For employing seclusion versus restraint, the score for the likelihood of prescribing seclusion showed a high concurrence rate among the respondents, with an average of 8.43 ± 1.0 on a 9-point scale. Alternatively, the score for the likelihood of prescribing restraint ranged from 1 to 9, with an average of 5.14 ± 2.5. In Japan, seclusion in a room with a certain amount of space and equipped with a bathroom is considered less restrictive than restraint. At a previously held international workshop on seclusion and restraint that we organized, we realized through discussions with psychiatrists from other countries that cultural backgrounds would influence psychiatrists' opinions about behavioral restrictions [16]. For instance, when the Czech Republic became a target of criticism because of their use of a cage bed--a bed surrounded by a metal cage used to restrain a patient--the Czechs explained that in the Czech Republic the use of a "net bed" was considered more humane than other restraint techniques, such as straps, isolation rooms, or even strong medication. It is important to understand that differences in psychiatric opinions may be due to differences between cultural backgrounds [17].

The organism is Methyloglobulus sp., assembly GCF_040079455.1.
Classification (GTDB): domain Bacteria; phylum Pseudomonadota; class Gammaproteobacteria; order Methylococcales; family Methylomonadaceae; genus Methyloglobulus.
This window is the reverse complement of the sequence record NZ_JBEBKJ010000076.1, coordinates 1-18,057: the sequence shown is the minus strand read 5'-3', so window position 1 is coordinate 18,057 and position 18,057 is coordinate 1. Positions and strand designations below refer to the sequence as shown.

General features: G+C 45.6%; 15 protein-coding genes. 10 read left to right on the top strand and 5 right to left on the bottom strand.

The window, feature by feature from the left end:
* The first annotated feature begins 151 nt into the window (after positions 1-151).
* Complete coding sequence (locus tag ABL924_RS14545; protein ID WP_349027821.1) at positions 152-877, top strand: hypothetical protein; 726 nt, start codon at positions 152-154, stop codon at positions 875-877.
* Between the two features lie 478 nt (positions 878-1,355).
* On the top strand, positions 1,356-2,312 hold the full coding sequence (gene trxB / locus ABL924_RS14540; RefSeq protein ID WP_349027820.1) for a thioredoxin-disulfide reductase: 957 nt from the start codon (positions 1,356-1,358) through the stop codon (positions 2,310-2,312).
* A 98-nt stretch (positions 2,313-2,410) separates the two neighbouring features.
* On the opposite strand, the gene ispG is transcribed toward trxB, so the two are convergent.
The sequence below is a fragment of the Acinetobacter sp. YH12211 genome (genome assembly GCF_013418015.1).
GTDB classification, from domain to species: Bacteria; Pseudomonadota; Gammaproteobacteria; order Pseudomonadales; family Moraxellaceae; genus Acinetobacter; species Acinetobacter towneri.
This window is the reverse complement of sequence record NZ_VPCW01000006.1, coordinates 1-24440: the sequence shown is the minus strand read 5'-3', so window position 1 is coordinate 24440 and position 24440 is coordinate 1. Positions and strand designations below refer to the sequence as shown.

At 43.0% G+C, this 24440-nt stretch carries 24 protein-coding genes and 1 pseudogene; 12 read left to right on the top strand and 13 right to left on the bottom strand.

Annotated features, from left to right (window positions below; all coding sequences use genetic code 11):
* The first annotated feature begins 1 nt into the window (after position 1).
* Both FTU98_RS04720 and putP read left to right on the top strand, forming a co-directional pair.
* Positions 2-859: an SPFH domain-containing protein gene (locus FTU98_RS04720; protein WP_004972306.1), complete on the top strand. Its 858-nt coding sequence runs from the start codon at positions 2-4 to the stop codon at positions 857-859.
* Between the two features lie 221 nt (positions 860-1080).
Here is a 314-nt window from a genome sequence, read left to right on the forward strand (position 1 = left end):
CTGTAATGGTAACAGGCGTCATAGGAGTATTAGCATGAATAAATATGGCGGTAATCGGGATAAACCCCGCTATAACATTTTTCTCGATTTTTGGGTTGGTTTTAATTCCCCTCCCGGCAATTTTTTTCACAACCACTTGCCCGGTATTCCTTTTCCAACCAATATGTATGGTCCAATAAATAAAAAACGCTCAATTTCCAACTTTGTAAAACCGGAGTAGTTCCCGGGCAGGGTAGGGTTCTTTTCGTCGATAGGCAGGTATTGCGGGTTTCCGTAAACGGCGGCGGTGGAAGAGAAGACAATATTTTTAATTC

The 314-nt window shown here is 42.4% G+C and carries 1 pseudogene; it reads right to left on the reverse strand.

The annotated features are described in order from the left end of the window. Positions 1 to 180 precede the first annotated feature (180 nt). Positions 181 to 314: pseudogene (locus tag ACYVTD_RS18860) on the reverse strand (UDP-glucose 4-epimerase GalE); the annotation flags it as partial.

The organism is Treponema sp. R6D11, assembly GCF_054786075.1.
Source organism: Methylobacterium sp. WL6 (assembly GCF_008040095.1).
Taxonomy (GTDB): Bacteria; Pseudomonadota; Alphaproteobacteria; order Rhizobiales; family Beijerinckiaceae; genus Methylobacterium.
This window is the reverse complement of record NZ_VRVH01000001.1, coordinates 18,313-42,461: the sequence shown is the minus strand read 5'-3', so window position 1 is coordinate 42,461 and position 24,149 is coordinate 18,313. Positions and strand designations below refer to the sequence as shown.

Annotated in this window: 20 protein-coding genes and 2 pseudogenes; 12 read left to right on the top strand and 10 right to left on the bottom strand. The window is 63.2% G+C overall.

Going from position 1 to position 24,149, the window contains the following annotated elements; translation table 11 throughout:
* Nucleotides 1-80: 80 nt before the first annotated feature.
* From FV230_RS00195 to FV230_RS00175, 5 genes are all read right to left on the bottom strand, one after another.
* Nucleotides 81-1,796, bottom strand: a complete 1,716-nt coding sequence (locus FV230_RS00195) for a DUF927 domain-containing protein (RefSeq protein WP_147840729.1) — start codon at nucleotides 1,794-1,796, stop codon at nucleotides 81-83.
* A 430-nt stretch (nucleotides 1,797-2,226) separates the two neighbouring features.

When comparing scores for estimated hospitalization lengths, according to the types of hospitals where physicians work, those who work at general hospitals suggested a significantly longer period than those who work at university hospitals or psychiatric hospitals. One reason for this result could be explained by the psychiatric departments in most general hospitals being understaffed while having a higher percentage of patients requiring restraint, for example, people who are sent to the emergency room with an altered level of consciousness or delirium patients with comorbid physical conditions. Another reason could be that there are increasing numbers of patients with behavioral and psychological symptoms of dementia (BPSD) resulting from the rapid aging of the Japanese population. Yet another reason for expecting a longer hospitalization period at general hospitals might be the nurses' working environment. It has been reported that training nurses is effective in decreasing the number of behavioral restrictions at hospitals [18, 19]. However, certain nursing system characteristics in the psychiatric wards of many general hospitals could be hindering this effect. For instance, nurses in general hospitals are routinely transferred to different wards after a certain period of time and therefore are likely to be less experienced, tending to resign sooner because of their workload.